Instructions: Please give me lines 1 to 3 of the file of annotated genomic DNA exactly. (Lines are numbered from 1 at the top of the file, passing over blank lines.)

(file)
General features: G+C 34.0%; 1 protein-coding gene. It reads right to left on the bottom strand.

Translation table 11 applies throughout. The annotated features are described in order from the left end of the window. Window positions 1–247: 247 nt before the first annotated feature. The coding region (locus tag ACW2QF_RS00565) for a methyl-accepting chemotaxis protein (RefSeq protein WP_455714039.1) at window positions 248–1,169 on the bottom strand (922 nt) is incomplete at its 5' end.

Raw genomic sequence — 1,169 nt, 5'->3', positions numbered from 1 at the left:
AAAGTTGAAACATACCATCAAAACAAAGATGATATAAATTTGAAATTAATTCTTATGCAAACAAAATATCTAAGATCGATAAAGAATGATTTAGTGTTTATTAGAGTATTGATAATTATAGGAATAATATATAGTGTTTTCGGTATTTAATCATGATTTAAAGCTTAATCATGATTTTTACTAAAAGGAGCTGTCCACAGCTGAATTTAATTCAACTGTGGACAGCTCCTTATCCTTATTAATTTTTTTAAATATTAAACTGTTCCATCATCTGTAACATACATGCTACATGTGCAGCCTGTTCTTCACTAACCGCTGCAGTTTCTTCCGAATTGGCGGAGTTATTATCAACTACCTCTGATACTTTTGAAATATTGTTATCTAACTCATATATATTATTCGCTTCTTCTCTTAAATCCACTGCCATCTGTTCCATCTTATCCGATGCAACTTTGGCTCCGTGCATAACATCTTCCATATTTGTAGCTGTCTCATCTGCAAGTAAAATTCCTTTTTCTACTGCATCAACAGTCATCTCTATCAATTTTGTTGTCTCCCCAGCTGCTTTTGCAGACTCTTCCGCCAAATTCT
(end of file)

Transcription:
General features: G+C 34.0%; 1 protein-coding gene. It reads right to left on the bottom strand.

Translation table 11 applies throughout. The annotated features are described in order from the left end of the window. Window positions 1–247: 247 nt before the first annotated feature. The coding region (locus tag ACW2QF_RS00565) for a methyl-accepting chemotaxis protein (RefSeq protein WP_455714039.1) at window positions 248–1,169 on the bottom strand (922 nt) is incomplete at its 5' end.

Raw genomic sequence — 1,169 nt, 5'->3', positions numbered from 1 at the left: